Journal: Nature Communications
Affiliations: 4Go to article
Centipedes borrow venom genes from bacteria
© Ali Majdfar/Moment/Getty Images
Centipede venom contains an unusually high number of proteins normally found in bacteria and fungi, suggesting that the genes for these molecules have been acquired through horizontal transfer.
Animal venoms have evolved independently at least 100 times across different species, but the acquisition of venom proteins from other species — called horizontal gene transfer — is thought to be relatively uncommon.
A study of the evolutionary history of centipede venom, a researcher from the University of Queensland and a collaborator, has revealed that at least eight horizontal gene-transfer events have occurred throughout the centipede’s history.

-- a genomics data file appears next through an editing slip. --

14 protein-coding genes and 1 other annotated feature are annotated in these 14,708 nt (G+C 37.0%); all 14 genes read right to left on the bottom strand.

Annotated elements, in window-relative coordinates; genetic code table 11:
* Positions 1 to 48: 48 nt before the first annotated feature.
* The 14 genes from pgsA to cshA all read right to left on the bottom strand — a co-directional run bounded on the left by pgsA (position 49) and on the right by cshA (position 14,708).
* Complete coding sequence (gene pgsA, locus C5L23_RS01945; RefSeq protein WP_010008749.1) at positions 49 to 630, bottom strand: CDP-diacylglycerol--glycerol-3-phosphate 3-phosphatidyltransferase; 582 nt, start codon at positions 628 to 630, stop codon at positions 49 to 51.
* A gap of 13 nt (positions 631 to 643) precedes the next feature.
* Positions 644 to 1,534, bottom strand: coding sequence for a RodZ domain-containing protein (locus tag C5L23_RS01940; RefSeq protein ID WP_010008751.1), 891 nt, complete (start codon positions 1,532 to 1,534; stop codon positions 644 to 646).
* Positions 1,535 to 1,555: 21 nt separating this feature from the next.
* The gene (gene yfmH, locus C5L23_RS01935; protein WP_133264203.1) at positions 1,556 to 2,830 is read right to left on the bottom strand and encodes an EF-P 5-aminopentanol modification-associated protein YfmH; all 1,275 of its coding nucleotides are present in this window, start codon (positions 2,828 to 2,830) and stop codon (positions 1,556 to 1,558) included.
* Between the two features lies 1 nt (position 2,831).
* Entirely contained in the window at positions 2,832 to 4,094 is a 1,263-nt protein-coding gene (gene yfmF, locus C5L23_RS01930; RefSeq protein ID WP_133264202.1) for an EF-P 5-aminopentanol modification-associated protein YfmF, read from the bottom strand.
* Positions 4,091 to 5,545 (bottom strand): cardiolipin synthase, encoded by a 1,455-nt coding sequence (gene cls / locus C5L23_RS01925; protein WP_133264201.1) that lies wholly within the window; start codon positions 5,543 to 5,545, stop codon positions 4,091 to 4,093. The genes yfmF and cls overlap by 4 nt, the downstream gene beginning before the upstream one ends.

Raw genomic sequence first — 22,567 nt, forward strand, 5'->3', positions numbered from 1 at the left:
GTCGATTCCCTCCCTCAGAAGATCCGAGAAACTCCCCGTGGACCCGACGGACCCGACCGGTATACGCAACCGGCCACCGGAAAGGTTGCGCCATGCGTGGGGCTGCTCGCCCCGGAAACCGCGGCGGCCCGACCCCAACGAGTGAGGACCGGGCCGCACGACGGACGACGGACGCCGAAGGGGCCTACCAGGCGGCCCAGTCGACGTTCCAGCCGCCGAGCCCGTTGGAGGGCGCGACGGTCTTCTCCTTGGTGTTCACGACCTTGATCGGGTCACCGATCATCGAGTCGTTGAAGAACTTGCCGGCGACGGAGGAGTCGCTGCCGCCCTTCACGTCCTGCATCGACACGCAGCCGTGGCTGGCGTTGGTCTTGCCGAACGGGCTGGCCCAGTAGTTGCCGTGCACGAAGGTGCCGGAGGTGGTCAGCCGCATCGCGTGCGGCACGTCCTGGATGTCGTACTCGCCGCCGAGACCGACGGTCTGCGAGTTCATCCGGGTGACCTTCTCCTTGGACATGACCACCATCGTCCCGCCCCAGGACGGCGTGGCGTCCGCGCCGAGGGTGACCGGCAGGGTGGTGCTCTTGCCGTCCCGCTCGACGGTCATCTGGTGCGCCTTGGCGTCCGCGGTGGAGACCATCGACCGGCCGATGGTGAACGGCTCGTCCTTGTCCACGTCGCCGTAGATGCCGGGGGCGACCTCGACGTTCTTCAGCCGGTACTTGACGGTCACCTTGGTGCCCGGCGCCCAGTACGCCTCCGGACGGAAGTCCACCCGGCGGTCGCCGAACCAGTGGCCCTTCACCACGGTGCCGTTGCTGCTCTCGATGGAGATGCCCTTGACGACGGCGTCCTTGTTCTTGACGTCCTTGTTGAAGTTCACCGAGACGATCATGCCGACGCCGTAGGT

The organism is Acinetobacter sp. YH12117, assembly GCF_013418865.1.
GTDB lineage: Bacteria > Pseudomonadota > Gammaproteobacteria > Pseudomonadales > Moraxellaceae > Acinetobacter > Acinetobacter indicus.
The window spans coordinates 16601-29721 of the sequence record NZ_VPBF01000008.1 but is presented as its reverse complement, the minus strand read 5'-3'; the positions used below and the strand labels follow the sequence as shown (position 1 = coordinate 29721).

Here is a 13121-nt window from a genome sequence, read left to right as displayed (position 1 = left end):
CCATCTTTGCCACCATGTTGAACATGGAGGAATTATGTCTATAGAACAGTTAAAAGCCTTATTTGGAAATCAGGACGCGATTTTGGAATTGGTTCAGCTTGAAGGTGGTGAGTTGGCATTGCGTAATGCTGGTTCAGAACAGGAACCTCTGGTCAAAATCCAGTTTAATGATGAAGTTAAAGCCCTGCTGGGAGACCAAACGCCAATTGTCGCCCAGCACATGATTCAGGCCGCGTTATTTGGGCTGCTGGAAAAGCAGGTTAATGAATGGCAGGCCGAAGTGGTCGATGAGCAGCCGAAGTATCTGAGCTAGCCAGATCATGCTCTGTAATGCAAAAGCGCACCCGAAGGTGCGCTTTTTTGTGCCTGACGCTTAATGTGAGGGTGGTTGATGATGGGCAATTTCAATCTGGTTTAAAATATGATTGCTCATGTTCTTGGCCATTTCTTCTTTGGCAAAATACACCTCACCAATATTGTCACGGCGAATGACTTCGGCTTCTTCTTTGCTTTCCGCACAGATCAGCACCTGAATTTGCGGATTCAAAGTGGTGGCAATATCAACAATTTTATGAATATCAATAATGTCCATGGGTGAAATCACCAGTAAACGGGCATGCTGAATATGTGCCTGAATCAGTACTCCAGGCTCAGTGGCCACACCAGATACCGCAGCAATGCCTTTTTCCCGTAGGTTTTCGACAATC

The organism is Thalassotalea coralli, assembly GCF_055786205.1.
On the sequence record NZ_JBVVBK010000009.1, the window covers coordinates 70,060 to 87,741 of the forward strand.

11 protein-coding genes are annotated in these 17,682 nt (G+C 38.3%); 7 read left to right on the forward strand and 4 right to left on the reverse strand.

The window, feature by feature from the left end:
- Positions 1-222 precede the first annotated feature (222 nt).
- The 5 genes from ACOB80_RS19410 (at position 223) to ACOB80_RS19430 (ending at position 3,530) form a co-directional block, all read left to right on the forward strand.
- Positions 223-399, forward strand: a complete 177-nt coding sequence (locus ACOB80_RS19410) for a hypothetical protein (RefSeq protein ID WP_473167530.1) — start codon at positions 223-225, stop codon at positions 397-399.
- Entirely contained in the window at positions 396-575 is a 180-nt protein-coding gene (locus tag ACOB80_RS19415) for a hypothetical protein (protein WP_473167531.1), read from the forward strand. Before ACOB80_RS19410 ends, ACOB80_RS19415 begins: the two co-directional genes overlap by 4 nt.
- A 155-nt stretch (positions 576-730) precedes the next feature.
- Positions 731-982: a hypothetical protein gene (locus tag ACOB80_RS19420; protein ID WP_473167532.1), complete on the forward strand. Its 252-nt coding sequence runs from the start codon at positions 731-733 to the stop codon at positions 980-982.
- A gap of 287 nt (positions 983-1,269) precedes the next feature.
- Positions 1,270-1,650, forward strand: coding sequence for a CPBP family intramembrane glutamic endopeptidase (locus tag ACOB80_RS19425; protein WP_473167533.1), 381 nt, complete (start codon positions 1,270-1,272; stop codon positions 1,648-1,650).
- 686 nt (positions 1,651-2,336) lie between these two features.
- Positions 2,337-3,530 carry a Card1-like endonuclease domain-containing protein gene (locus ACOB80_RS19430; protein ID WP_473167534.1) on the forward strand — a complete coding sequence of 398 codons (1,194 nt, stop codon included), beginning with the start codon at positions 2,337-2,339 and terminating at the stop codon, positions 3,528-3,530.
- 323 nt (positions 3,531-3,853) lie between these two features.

The two researchers identified five gene families in the genome of centipede venom that originated from bacteria and fungi. Three of these genes are known to play a role in bacterial virulence, include genes for toxins that disrupt the structure of cell membranes and that could help immobilize prey.
- Nature Communications 12, 818 (2021). doi: 10.1038/s41467-021-21093-8
|Natural History Museum, United Kingdom (UK)||0.50|
|Norwegian University of Science and Technology (NTNU), Norway||0.17|
|University of Oslo (UiO), Norway||0.17|
|The University of Queensland (UQ), Australia||0.17|